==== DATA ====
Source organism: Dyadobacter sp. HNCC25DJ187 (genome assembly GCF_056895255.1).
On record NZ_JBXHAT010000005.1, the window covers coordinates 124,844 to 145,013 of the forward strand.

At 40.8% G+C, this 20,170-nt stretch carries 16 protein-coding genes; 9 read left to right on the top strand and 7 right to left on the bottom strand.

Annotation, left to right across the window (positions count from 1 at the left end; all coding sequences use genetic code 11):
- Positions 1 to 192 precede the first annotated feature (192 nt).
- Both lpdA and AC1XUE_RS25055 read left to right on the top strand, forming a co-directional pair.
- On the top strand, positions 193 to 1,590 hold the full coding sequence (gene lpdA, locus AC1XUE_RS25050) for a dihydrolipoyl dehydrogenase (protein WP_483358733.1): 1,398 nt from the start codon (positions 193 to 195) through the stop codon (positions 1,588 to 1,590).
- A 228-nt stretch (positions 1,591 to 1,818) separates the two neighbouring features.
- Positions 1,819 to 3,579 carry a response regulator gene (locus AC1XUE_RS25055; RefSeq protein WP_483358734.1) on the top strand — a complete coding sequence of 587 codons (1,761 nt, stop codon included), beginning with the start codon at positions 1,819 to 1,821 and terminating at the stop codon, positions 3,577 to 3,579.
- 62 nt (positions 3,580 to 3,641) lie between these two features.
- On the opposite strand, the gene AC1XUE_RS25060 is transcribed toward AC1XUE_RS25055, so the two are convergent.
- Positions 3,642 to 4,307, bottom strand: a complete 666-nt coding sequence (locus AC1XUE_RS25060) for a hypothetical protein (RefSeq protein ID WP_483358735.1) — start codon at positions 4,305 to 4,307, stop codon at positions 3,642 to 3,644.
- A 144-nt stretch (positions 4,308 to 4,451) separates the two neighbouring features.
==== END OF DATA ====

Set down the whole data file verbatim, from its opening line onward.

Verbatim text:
Source organism: Dyadobacter sp. HNCC25DJ187 (genome assembly GCF_056895255.1).
On record NZ_JBXHAT010000005.1, the window covers coordinates 124,844 to 145,013 of the forward strand.

At 40.8% G+C, this 20,170-nt stretch carries 16 protein-coding genes; 9 read left to right on the top strand and 7 right to left on the bottom strand.

Annotation, left to right across the window (positions count from 1 at the left end; all coding sequences use genetic code 11):
- Positions 1 to 192 precede the first annotated feature (192 nt).
- Both lpdA and AC1XUE_RS25055 read left to right on the top strand, forming a co-directional pair.
- On the top strand, positions 193 to 1,590 hold the full coding sequence (gene lpdA, locus AC1XUE_RS25050) for a dihydrolipoyl dehydrogenase (protein WP_483358733.1): 1,398 nt from the start codon (positions 193 to 195) through the stop codon (positions 1,588 to 1,590).
- A 228-nt stretch (positions 1,591 to 1,818) separates the two neighbouring features.
- Positions 1,819 to 3,579 carry a response regulator gene (locus AC1XUE_RS25055; RefSeq protein WP_483358734.1) on the top strand — a complete coding sequence of 587 codons (1,761 nt, stop codon included), beginning with the start codon at positions 1,819 to 1,821 and terminating at the stop codon, positions 3,577 to 3,579.
- 62 nt (positions 3,580 to 3,641) lie between these two features.
- On the opposite strand, the gene AC1XUE_RS25060 is transcribed toward AC1XUE_RS25055, so the two are convergent.
- Positions 3,642 to 4,307, bottom strand: a complete 666-nt coding sequence (locus AC1XUE_RS25060) for a hypothetical protein (RefSeq protein ID WP_483358735.1) — start codon at positions 4,305 to 4,307, stop codon at positions 3,642 to 3,644.
- A 144-nt stretch (positions 4,308 to 4,451) separates the two neighbouring features.